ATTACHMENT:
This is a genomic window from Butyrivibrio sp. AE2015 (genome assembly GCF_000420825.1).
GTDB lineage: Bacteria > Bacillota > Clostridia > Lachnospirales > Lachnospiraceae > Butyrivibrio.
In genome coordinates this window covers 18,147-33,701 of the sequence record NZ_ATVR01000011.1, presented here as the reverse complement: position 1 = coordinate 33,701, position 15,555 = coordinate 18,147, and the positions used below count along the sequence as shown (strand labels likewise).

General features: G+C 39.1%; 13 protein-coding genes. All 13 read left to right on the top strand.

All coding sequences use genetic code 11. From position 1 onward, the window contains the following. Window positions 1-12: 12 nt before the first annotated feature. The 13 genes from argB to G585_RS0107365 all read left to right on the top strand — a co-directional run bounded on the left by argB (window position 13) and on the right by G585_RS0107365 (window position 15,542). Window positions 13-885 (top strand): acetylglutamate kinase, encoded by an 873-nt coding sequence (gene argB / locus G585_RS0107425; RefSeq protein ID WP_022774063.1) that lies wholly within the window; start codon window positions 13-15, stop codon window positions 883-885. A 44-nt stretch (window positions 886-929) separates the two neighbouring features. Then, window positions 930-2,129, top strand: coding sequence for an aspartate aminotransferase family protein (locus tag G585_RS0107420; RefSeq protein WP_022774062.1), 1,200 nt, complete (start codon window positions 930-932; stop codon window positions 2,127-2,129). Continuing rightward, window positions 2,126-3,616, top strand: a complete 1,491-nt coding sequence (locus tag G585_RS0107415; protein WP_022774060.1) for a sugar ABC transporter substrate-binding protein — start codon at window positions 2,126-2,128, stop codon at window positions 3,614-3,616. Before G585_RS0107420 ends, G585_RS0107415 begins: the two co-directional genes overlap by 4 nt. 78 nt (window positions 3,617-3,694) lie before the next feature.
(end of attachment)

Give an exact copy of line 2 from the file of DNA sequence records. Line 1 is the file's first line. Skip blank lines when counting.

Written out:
GTDB lineage: Bacteria > Bacillota > Clostridia > Lachnospirales > Lachnospiraceae > Butyrivibrio.